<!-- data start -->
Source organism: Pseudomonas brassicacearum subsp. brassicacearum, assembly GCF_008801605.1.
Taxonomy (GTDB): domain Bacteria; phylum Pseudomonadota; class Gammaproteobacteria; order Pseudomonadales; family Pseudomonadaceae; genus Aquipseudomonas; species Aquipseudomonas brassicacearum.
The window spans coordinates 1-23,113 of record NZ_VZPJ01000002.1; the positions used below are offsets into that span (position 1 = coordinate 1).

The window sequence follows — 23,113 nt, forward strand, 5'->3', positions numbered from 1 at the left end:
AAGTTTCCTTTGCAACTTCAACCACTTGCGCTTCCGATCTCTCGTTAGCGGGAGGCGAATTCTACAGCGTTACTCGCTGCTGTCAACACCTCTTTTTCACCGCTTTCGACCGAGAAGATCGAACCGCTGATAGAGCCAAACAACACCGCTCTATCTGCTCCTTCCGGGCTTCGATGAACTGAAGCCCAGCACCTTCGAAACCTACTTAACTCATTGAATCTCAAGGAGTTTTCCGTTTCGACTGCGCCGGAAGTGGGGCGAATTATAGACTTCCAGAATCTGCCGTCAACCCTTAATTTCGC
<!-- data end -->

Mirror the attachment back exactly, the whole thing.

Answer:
Source organism: Pseudomonas brassicacearum subsp. brassicacearum, assembly GCF_008801605.1.
Taxonomy (GTDB): domain Bacteria; phylum Pseudomonadota; class Gammaproteobacteria; order Pseudomonadales; family Pseudomonadaceae; genus Aquipseudomonas; species Aquipseudomonas brassicacearum.
The window spans coordinates 1-23,113 of record NZ_VZPJ01000002.1; the positions used below are offsets into that span (position 1 = coordinate 1).

The window sequence follows — 23,113 nt, forward strand, 5'->3', positions numbered from 1 at the left end:
AAGTTTCCTTTGCAACTTCAACCACTTGCGCTTCCGATCTCTCGTTAGCGGGAGGCGAATTCTACAGCGTTACTCGCTGCTGTCAACACCTCTTTTTCACCGCTTTCGACCGAGAAGATCGAACCGCTGATAGAGCCAAACAACACCGCTCTATCTGCTCCTTCCGGGCTTCGATGAACTGAAGCCCAGCACCTTCGAAACCTACTTAACTCATTGAATCTCAAGGAGTTTTCCGTTTCGACTGCGCCGGAAGTGGGGCGAATTATAGACTTCCAGAATCTGCCGTCAACCCTTAATTTCGC